I always loved reading more than almost any other activity. It’s no coincidence that my siblings are also avid readers. I believe this habit made us better writers.
Our mother instilled the love of reading in us. Whenever any of us complained about boredom, she said, “Read a book.” All her life, she practiced what she preached. In the last years of her life, one of her treasured activities and friendships involved her book club.
My siblings and I are published writers, and we give my mother full credit for steering us on this career path. My sister writes fiction; my brother writes music books. I write books about writing and legal nurse consulting.
While there’s no substitute for learning to love reading at an early age, it’s never too late to acquire this pleasure. You can also motivate yourself to improve your writing discovering what does and doesn’t work in the art of writing.
Reading Magazines and Newspapers Helps, Too with Becoming Better Writers
Read the news or a magazine online. If you are also working on learning grammatical rules, you can learn a lot by the kinds of mistakes those who have to provides volumes of text make.
Sorry, CNN, but you’re currently occupying the top of my list with this headline:
“After swimming from Cuba to Key West, at age 64, Dr. Sanjay Gupta asked Diana Nyad about how she’s staying fit into her 70’s.”
When I read this a few times, I figured that Dr. Gupta was not the swimmer, but a headline that initially confuses a reader fails. To be sure that Diana Nyad made this swim, I had to actually read it. I suppose that’s one way of getting someone to click on a headline, but I don’t recommend.
The problem is that the dependent clause, “After swimming . .” refers to Dr, Gupta, not Diana Nyad.
Here’s how I would rewrite it, after gasping at the idea that one could actually swim that distance.
“Dr. Sanjay Gupta asked Diana Nyad, who swam from Cuba to Key West, at age 64, how she’s staying fit in her 70s.”
I replaced “into:” with “in” and changed “70’s” to “70s.” Those apostrophes like to show up where they don’t belong.
Do analyze those headlines. I suspect that they’re often the last parts of the article written, usually in a rush. Also look at the hook (usually the first paragraph of a story, designed to keep the reader reading). Do the paragraphs follow each other logically, transitioning smoothly from one thought to the next?
This kind of studying can help you structure your blog posts so that your readers will enjoy and learn from your writing.
If you plan to read a book, you can use the same kind of analysis, although in a less detailed way. For example, reading the table of contents can teach you a lot about non-fiction book structure.
If you would like to be a better writer by adding more elegance to your writing, read fiction. You don’t need to read great classics—although in his day, Dickens’ novels were considered pure entertainment. Reading book reviews can help guide you to novels you’ll enjoy.
Pay attention to the use of language. Do sentences flow? What makes that happen? Noticing this subtleties makes us better writers.
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Join a Book Club
Being a book club member has a number of advantages. You make a commitment to read a book a month. All members don’t always honor this commitment, but do your best.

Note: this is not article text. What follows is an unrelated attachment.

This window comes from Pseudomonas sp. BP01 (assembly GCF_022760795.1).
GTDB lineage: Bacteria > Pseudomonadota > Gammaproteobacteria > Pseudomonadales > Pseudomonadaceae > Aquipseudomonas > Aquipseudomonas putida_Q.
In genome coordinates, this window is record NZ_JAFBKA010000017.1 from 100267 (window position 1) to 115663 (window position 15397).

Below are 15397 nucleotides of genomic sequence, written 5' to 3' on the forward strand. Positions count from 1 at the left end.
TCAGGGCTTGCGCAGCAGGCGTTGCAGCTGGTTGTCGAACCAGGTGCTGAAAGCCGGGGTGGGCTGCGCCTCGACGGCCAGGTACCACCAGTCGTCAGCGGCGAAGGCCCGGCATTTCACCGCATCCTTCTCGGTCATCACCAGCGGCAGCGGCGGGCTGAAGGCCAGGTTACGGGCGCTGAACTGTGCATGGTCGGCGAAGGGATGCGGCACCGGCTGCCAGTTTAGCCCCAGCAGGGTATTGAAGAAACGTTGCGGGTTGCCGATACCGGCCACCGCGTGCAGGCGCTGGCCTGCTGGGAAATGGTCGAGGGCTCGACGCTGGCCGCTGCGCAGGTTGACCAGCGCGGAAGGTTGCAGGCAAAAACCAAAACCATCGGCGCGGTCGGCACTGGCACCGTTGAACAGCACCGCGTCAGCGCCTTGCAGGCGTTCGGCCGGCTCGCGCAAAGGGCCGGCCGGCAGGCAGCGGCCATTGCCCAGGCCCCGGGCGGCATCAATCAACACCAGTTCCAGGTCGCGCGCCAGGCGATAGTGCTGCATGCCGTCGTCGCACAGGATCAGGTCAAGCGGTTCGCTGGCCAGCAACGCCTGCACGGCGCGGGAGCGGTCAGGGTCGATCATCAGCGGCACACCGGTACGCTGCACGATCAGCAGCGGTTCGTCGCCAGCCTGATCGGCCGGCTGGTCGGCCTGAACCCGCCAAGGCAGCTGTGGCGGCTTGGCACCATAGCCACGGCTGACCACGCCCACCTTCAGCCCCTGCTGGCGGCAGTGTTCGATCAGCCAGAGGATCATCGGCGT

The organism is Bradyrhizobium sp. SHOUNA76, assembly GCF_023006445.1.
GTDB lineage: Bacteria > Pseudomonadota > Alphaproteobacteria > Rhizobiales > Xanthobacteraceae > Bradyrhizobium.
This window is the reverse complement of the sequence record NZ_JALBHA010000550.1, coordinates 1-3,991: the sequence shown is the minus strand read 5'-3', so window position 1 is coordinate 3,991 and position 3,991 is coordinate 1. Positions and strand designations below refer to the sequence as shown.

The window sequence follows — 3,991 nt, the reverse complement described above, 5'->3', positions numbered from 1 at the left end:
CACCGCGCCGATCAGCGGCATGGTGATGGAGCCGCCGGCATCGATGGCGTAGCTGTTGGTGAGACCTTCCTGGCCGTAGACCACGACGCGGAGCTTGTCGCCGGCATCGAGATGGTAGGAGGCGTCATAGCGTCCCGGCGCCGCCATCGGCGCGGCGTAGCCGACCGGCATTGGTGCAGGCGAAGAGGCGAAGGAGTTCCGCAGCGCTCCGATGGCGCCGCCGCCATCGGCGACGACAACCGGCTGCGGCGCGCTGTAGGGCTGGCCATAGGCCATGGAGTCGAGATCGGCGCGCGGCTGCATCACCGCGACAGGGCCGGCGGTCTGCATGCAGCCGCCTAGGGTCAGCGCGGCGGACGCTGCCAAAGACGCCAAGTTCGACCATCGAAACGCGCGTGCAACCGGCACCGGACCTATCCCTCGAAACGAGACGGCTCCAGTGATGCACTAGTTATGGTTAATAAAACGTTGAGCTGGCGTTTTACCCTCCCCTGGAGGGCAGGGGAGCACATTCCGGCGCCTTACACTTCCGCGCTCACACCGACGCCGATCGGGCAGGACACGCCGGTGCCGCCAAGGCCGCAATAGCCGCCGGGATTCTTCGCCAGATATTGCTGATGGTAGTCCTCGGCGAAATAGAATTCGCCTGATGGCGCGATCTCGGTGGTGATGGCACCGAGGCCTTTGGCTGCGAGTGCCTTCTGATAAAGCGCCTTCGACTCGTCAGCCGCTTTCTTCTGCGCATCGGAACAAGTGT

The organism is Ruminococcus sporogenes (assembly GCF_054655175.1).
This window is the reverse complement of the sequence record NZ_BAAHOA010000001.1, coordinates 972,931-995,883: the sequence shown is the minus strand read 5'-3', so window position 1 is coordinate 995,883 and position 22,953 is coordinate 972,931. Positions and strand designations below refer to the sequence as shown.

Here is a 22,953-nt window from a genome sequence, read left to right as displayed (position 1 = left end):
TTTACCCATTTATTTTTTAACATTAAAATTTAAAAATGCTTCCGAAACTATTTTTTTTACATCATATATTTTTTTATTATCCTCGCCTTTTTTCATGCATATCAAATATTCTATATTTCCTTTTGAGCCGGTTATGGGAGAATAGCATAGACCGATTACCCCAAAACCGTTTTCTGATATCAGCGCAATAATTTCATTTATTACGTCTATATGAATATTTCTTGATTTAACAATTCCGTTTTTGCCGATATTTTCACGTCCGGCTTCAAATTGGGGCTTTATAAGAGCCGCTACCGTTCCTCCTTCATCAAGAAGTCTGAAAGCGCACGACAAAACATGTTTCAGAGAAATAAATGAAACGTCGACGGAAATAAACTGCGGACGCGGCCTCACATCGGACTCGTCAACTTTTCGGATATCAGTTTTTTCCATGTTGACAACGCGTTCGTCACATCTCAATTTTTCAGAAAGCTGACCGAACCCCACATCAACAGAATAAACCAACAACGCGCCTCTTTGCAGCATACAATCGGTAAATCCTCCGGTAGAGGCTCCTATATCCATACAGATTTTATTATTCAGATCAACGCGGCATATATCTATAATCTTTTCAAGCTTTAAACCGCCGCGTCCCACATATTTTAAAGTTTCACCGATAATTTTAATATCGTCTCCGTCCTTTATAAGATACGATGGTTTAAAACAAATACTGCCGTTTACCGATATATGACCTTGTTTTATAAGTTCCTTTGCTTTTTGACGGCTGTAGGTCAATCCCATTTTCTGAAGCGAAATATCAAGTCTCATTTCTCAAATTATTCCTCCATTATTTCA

You’ll get to compare your opinions about the book with those of others. When you first join, you may want to keep your views low-key. Learn the style of communication among participants.
If the book club meetings are live, you will get to drink wine and eat good food—unless the meetings take place in a library. I started a book club with members of my church, and we met monthly for several years in each others’ homes. It was great fun.
You can also find online book clubs. Book Clubs Online offers romance, science fiction, fantasy, horror, classics, and much more.
Join a writers’ critique group
Your odds of finding a compatible group are much better online than in your geographic location. The lists 42 places where you can find a group or critique partner.
Immersion in a critique group or with a partner will get you to take a microscopic look at the principles of writing and the techniques of better writers. It’s always so much easier to see other’s mistakes than your own.
Be aware that each group has its standards of conduct and criteria for critiques. Learn the rules and follow them. If the group doesn’t work for you, move on.
Do you have to have something you want critiqued in order to join a group? It doesn’t have to be critique-worthy, but I feel you should have something in progress, being in a critique group can facilitate its development.
Using one or more of these suggestions will improve your writing, making you a better writer. You may also meet interesting people who may later become your allies in navigating the publishing world.
Pat Iyer MSN RN LNCC is a consultant, speaker, author, editor and coach. She has written or edited over 60 of her own books and worked with a few dozen authors. Pat is an Amazon international #1 bestselling author. Coaches, consultants, and speakers hire Pat to help release the knowledge inside them so that they can attract their ideal clients.
She delights in assisting people to share their expertise by writing. Pat serves international and national experts as an editor, book coach, and a medical and business writer.